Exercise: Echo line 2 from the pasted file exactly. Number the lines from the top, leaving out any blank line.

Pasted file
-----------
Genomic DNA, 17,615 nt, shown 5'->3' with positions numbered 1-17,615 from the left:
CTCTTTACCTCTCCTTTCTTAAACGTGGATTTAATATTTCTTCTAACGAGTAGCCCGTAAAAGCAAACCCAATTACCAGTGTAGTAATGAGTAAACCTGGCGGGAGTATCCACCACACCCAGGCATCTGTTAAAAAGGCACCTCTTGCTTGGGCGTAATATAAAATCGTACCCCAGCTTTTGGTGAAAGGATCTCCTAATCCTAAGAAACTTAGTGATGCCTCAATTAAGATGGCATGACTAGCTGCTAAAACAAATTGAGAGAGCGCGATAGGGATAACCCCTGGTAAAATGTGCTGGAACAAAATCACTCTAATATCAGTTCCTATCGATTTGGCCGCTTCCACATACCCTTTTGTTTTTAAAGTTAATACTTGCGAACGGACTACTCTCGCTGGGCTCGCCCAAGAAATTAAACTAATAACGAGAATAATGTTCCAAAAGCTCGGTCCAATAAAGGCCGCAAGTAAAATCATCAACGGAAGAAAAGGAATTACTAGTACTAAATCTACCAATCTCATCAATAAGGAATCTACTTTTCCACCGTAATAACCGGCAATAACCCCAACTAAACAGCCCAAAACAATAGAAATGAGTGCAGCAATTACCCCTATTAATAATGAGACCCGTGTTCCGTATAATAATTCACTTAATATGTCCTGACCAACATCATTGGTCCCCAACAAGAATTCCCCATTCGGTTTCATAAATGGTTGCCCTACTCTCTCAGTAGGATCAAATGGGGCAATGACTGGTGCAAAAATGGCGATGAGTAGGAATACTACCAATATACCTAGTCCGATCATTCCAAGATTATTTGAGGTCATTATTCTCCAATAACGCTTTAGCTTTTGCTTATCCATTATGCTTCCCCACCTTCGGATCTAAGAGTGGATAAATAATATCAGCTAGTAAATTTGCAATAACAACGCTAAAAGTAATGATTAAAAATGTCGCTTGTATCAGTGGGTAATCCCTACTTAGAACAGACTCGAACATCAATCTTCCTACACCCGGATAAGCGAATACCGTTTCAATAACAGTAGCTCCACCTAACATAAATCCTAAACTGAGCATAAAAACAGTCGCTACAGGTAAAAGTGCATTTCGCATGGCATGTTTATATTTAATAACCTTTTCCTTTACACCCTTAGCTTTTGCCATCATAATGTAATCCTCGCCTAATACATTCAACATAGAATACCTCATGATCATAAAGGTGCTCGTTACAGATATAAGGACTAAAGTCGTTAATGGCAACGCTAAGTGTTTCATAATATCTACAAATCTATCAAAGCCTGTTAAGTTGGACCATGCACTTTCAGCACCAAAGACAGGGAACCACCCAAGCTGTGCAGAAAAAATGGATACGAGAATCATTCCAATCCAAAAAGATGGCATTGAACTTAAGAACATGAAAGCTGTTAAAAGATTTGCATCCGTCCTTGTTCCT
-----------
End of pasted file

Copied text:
CTCTTTACCTCTCCTTTCTTAAACGTGGATTTAATATTTCTTCTAACGAGTAGCCCGTAAAAGCAAACCCAATTACCAGTGTAGTAATGAGTAAACCTGGCGGGAGTATCCACCACACCCAGGCATCTGTTAAAAAGGCACCTCTTGCTTGGGCGTAATATAAAATCGTACCCCAGCTTTTGGTGAAAGGATCTCCTAATCCTAAGAAACTTAGTGATGCCTCAATTAAGATGGCATGACTAGCTGCTAAAACAAATTGAGAGAGCGCGATAGGGATAACCCCTGGTAAAATGTGCTGGAACAAAATCACTCTAATATCAGTTCCTATCGATTTGGCCGCTTCCACATACCCTTTTGTTTTTAAAGTTAATACTTGCGAACGGACTACTCTCGCTGGGCTCGCCCAAGAAATTAAACTAATAACGAGAATAATGTTCCAAAAGCTCGGTCCAATAAAGGCCGCAAGTAAAATCATCAACGGAAGAAAAGGAATTACTAGTACTAAATCTACCAATCTCATCAATAAGGAATCTACTTTTCCACCGTAATAACCGGCAATAACCCCAACTAAACAGCCCAAAACAATAGAAATGAGTGCAGCAATTACCCCTATTAATAATGAGACCCGTGTTCCGTATAATAATTCACTTAATATGTCCTGACCAACATCATTGGTCCCCAACAAGAATTCCCCATTCGGTTTCATAAATGGTTGCCCTACTCTCTCAGTAGGATCAAATGGGGCAATGACTGGTGCAAAAATGGCGATGAGTAGGAATACTACCAATATACCTAGTCCGATCATTCCAAGATTATTTGAGGTCATTATTCTCCAATAACGCTTTAGCTTTTGCTTATCCATTATGCTTCCCCACCTTCGGATCTAAGAGTGGATAAATAATATCAGCTAGTAAATTTGCAATAACAACGCTAAAAGTAATGATTAAAAATGTCGCTTGTATCAGTGGGTAATCCCTACTTAGAACAGACTCGAACATCAATCTTCCTACACCCGGATAAGCGAATACCGTTTCAATAACAGTAGCTCCACCTAACATAAATCCTAAACTGAGCATAAAAACAGTCGCTACAGGTAAAAGTGCATTTCGCATGGCATGTTTATATTTAATAACCTTTTCCTTTACACCCTTAGCTTTTGCCATCATAATGTAATCCTCGCCTAATACATTCAACATAGAATACCTCATGATCATAAAGGTGCTCGTTACAGATATAAGGACTAAAGTCGTTAATGGCAACGCTAAGTGTTTCATAATATCTACAAATCTATCAAAGCCTGTTAAGTTGGACCATGCACTTTCAGCACCAAAGACAGGGAACCACCCAAGCTGTGCAGAAAAAATGGATACGAGAATCATTCCAATCCAAAAAGATGGCATTGAACTTAAGAACATGAAAGCTGTTAAAAGATTTGCATCCGTCCTTGTTCCT